Investor statement in support of establishing a Modern Slavery Act in Australia

The undersigned global investors with US$2.17 trillion assets under management are writing to welcome the inquiry into establishing a Modern Slavery Act in Australia by the Joint Standing Committee on Foreign Affairs, Defence and Trade of the Parliament of Australia. As investors, we believe human rights issues can present potential financial impacts through reputation damage and operational risks to our portfolio companies. We therefore welcome a Modern Slavery Act which would improve transparency on how companies operating in Australia are managing modern slavery risks in their operations and supply chains.

The International Labour Organization estimates almost 21 million people are victims of modern slavery globally. In Australia, migrant workers are found in forced labour in sectors such as agriculture, construction, and hospitality, and Australian companies may be implicated in using forced labour in their supply chains through sourcing goods and services domestically and internationally. The discovery of forced labour in companies’ operations and supply chains can present risks including supply chain disruption, damage to brands and may harm companies’ license to operate. As investors, we believe these risks may impact long term returns, and we support efforts to encourage companies to improve disclosure on how they are managing these risks. Meaningful disclosure of human rights performance can play a significant role in reducing a company’s human rights risks, contribute to a company’s competitive advantage, and strengthen its long-term financial stability.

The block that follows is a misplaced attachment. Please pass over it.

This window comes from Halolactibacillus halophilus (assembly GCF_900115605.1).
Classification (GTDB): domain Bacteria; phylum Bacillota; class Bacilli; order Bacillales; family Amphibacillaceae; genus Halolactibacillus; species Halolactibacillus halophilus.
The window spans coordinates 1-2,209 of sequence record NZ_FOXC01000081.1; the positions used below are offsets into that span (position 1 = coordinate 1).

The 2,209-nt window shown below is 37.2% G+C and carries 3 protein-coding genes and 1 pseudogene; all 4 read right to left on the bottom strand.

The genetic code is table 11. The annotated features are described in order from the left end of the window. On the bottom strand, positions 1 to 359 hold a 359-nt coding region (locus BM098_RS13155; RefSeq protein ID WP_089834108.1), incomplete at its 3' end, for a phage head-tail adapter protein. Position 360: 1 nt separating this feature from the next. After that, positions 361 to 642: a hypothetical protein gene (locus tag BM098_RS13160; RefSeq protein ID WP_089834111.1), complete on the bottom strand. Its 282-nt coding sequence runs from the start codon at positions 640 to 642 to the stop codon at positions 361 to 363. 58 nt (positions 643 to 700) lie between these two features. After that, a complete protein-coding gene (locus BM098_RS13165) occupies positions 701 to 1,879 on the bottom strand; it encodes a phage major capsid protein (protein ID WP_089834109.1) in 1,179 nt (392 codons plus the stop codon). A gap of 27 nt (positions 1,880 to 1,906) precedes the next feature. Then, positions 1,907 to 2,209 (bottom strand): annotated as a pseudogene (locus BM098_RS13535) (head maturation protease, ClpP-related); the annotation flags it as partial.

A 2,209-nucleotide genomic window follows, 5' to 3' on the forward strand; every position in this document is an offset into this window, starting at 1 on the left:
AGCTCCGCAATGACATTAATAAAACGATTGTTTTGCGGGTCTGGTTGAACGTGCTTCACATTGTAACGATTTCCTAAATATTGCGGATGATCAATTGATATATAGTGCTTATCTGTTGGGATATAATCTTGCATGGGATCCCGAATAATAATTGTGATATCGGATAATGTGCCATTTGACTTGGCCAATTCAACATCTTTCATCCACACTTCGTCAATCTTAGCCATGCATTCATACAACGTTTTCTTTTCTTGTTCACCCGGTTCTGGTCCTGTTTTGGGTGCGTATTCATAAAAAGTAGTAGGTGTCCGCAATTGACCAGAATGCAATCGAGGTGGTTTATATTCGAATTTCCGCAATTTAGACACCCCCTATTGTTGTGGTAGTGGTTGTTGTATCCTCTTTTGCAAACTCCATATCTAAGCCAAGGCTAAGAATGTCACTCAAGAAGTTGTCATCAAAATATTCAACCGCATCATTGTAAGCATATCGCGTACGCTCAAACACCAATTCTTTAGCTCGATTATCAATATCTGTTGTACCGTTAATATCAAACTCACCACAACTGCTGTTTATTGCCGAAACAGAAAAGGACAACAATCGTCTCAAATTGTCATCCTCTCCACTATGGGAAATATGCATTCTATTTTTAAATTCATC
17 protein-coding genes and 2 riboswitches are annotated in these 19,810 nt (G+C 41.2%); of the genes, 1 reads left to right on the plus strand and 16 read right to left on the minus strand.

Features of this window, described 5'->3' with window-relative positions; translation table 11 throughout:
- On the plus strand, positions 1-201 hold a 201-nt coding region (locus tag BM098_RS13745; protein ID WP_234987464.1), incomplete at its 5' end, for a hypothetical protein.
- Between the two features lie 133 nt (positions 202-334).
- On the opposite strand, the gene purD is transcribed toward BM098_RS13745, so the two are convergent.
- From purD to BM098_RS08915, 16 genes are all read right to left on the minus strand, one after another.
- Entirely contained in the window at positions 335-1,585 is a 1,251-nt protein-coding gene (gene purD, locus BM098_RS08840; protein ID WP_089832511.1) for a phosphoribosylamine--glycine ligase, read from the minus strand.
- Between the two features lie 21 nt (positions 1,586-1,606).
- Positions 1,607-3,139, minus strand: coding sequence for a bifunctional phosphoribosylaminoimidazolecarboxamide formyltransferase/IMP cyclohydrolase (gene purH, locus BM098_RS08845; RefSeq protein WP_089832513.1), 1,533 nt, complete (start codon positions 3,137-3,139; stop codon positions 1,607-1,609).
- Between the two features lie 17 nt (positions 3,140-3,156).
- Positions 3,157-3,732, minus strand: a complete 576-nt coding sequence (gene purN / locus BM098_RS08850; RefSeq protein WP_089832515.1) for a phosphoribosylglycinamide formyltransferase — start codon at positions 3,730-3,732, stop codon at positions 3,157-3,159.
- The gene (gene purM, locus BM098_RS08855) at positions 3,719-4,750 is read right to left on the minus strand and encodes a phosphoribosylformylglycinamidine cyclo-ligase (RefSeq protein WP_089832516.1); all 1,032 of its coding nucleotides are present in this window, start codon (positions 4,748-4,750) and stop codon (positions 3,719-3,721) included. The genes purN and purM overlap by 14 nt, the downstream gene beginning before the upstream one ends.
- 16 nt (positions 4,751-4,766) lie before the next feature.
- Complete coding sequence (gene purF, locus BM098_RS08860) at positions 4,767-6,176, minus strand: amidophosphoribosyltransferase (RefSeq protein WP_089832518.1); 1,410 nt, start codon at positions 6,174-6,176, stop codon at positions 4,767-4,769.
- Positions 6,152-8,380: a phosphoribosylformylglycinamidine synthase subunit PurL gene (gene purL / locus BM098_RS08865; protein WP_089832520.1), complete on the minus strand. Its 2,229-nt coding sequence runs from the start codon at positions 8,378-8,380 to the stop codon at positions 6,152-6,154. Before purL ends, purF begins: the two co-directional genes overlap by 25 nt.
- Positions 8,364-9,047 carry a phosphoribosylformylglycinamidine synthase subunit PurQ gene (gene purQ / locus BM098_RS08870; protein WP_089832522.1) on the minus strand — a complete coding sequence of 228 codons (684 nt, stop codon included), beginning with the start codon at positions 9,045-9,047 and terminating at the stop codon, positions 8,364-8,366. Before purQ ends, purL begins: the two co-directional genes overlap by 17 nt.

While we recognise that some large Australian companies are making efforts to provide good quality human rights disclosure, on the whole investors have limited information on Australian companies’ efforts to address risks related to forced labour.  Voluntary efforts of Australian companies to address human rights in the supply chain are limited and only some Australian companies are covered by foreign modern slavery due diligence and transparency efforts. An Australian Modern Slavery Act would create a level playing field, improving the amount of information available. This would help investors to make informed investment decisions and to engage with companies to mitigate these risks.

An Australian Modern Slavery Act would also complement recent legislation on human rights due diligence, such as the California Transparency in Supply Chains Act, the UK Modern Slavery Act, the EU Non-Financial Reporting Directive and the French Corporate Duty of Vigilance law and would build on international soft law, such as the UN Guiding Principles for Business and Human Rights, the ILO core labour standards, and the OECD Guidelines for Multinational Enterprises. Early evidence shows that both the California and the UK legislation are improving availability of information for investors, while increasing senior level corporate engagement, transparency and action on modern slavery.  An Australian Act would complement these efforts.

Finally, we urge the Committee to ensure that an Australian Modern Slavery Act includes the following attributes, which we consider will enhance its effectiveness:

  • The Act should include a requirement that modern slavery statements are authorised by the board, and signed in a manner that binds the organisation in accordance with Australian corporate law, as a means to ensure board-level discussion of these risks. This is consistent with the Modern Slavery Act in the UK.
  • The Act should include an annual public reporting requirement, allowing investors to make year-on-year comparisons of companies’ efforts and progress. This is also consistent with the Modern Slavery Act in the UK.
  • The Act should call for disclosure of companies’ efforts to map supply chains and to undertake due diligence. Our dialogues with companies have shown that these are often good indicators of companies’ efforts and provide investors with meaningful
  • Finally, to enable investors and other stakeholders to easily access and compare companies’ disclosures, we recommend that an Australian Modern Slavery Act include a central repository to which companies are requested to submit their statements

For the full list of signatories click here.

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